Saturday, June 15, 2024
3.5 C

NSS corruption exposed


Mohloai Mpesi

The National Security Service (NSS) has been linked to job allocation and promotion corruption.

The corrupt operation of the institution was observed when one Teboho Masimong revealed in his High Court application filed on March 16, 2021, that about 13 members of the NSS were promoted to various high positions without advertisement posts issued.

In his court papers, Masimong attached the names of; ‘Makhotso Mathiase, Moshe Lelula, Tebatso Molaoa, Mokheseng Kulehile, Sebabatso Mofolo, ‘Makhotso Mohapi, Moses Mjezu, Motlatsi Nku, Thabelo Jane, ‘Maqenehelo Chapi, Buti Molapo, Sefali Makoetje and Limpho Gugushe, which he said their promotions were not “merit-based but were done on unjust and preferential treatment and nepotism grounds while some were done contrary to dictates of the law”.

The application further served the Director General of National Security Services as first Respondent, Minister of Defence and National Security as second respondent, the Honourable Prime Minister as the third respondent and the Principal Secretary as the fourth respondent.

He said two of the promoted lots had not even once gone for a basic intelligence course after they merely spent only two years at the institution.

“Moses Mjezu, Motlatsi Nku have joined the service in 2018 and as of date they have not gone for basic intelligence course which is mandatory for one to assume senior ranks that appear under schedule one of the National Security Service, Act 1998, they were given a rank Senior Intelligence Officer,” he said.

“They are now parachuted to seventh Senior rank of Principal Senior Intelligence Officer, an eighth rank above the lowest rank with less than three years of service.

“I have more than ten years in the service but I was never given opportunity to compete that rank,” he said.

“The fifth to seventeenth respondents were promoted on arbitrary, discriminate and selective basis and contrary to law. Had promotions been open and transparent and done according to law I would have been able to submit my application but non-observance of the law by the first responded prevented me to compete and to be promoted to the upper level.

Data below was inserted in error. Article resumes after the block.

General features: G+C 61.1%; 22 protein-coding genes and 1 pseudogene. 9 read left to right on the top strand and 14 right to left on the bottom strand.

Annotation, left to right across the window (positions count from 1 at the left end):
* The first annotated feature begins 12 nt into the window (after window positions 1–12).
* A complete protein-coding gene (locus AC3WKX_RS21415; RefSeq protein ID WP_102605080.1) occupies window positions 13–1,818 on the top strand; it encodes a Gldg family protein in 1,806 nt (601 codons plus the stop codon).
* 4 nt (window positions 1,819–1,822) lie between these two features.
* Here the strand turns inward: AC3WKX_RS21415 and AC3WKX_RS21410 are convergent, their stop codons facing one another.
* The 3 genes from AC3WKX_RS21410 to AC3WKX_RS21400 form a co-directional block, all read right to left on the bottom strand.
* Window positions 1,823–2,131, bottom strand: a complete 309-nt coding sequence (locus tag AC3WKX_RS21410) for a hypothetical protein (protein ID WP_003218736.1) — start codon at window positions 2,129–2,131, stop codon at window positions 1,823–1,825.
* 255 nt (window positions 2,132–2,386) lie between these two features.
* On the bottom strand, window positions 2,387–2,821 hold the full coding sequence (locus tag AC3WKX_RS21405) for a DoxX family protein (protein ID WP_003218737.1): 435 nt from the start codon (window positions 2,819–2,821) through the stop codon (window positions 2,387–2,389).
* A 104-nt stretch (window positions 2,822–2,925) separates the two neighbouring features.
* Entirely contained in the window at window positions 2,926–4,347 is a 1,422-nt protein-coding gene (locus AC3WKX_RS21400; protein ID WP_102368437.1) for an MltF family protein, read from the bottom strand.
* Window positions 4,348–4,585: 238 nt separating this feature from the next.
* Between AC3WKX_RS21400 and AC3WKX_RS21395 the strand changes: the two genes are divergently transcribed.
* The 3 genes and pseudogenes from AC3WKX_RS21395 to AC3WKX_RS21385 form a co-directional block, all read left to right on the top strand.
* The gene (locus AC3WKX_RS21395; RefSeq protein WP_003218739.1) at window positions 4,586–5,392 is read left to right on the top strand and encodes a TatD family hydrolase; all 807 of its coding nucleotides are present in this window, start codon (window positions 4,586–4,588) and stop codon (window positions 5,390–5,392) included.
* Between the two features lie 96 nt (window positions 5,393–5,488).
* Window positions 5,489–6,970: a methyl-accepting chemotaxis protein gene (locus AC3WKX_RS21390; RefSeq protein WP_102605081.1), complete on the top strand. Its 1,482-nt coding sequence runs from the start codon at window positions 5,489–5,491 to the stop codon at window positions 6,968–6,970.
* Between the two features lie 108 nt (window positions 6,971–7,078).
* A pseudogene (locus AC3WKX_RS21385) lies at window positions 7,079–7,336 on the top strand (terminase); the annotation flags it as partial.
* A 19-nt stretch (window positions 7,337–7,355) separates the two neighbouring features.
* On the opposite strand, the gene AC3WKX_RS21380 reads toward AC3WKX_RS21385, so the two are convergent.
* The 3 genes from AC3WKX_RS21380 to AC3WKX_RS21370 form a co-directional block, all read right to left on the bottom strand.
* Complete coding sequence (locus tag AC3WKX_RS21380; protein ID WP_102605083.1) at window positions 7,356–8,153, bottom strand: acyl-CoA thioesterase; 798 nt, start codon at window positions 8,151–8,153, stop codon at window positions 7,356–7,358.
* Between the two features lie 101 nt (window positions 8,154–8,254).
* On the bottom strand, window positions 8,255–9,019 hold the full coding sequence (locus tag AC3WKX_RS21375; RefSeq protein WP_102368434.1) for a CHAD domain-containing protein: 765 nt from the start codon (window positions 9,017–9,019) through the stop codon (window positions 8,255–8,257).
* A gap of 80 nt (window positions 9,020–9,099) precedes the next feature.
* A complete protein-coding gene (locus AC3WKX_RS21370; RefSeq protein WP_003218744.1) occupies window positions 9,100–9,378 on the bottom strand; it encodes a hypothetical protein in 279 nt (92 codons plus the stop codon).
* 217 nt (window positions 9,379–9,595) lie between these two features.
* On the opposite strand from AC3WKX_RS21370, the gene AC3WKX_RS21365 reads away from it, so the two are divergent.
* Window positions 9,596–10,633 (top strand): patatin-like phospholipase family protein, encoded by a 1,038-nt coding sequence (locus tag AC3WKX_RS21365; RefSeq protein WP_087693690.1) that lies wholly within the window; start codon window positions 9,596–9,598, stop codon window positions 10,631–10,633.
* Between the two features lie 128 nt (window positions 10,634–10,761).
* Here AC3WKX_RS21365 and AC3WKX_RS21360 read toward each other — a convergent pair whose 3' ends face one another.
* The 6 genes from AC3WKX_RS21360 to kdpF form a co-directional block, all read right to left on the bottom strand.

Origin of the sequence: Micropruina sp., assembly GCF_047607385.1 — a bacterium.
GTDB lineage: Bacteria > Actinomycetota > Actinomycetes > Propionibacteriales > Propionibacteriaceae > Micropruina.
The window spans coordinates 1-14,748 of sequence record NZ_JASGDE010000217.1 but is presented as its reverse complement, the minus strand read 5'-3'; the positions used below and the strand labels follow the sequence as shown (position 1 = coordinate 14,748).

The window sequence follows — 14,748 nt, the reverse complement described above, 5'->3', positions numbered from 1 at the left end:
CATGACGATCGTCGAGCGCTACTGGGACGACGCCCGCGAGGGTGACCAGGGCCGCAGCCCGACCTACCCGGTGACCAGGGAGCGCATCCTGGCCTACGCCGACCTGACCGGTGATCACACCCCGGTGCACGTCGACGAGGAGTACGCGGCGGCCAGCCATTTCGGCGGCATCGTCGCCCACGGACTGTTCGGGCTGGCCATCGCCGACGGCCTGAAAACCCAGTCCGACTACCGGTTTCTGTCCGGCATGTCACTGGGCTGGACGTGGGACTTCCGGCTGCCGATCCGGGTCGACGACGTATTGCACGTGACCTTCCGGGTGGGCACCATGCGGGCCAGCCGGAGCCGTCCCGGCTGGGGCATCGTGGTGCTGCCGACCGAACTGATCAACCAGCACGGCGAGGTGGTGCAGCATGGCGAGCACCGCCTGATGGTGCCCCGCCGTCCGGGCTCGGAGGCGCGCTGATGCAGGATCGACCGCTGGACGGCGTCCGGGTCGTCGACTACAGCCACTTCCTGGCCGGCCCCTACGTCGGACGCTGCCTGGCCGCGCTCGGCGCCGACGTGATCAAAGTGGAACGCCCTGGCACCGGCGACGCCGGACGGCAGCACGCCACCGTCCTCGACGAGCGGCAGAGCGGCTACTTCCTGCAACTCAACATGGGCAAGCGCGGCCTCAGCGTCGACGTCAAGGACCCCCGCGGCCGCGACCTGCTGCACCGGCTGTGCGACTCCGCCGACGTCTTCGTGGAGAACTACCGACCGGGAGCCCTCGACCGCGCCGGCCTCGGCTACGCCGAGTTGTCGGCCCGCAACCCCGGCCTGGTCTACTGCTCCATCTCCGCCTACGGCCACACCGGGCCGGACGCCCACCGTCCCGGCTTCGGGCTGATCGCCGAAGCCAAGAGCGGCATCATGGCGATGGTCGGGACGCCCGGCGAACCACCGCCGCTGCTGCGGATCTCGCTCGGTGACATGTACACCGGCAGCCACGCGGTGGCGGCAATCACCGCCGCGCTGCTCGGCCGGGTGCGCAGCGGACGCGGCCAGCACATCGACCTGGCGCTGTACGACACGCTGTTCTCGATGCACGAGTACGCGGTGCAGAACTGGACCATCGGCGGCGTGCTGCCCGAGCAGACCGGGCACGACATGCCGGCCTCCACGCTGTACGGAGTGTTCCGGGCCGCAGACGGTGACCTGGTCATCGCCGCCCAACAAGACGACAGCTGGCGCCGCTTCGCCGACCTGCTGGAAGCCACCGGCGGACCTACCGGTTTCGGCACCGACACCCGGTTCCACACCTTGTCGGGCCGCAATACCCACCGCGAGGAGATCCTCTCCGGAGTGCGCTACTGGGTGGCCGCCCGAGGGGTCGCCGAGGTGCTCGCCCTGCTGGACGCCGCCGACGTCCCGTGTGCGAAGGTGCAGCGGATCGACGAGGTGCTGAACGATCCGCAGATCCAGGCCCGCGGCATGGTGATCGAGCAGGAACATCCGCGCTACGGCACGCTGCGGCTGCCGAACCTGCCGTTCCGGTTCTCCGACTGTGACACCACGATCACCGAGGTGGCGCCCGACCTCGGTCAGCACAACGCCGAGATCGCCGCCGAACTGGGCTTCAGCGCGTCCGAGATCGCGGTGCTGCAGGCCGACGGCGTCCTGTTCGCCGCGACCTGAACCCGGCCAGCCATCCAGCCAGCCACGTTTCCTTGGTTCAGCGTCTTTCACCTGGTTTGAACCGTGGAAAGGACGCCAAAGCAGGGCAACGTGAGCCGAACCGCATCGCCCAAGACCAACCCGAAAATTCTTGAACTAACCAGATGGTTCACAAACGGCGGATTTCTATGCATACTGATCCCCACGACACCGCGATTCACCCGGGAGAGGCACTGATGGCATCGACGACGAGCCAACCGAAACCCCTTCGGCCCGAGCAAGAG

“I aver that first to fourth respondents’ conduct of promoting five to seventeenth respondents deviated from the law and best employment practice.

“I aver that the conduct aforesaid mala fide, is copricious, discriminatory and or irregular as it was not open for the benefit of class, which I am part of, that is National Security Service, and as such, I was deprived of an opportunity to be considered for promotions because vacancies were not advised for all members to apply but other members were picked whimsically without due consideration to other members,” he says in the papers.

Ramasimong decried that should the posts have been advertised, he could have scored the same position as his counterparts. Thus, believe the institution has wronged him and the entire fraternity.

“I aver that if promotions were advertised I could have been able to make application.

“I am advised by my Attorney of record and I verily believe the same advise to be true and correct that fairness in employment practices and labour relations requires the state to be even-handed and transparent.

“Not only to those whom it , but so too to those who may wish to apply for employment or promotions,” he said.

“I aver that this matter deserves urgent attention of the court as it is likely to affect day to day running of National Security Service and the dictates of fairness says that respondents need to know their positions soon as possible before they adjust their means of life style according to new ranks and salary level they have attained.

‘I aver that I have no other adequate alternative relief than approaching this Honourable Court in the manner I did. This being a review application I reserve the right to make supplementary affidavit if need be,” he said.

- Advertisement -spot_img
- Advertisement -spot_img

Latest article

Send this to a friend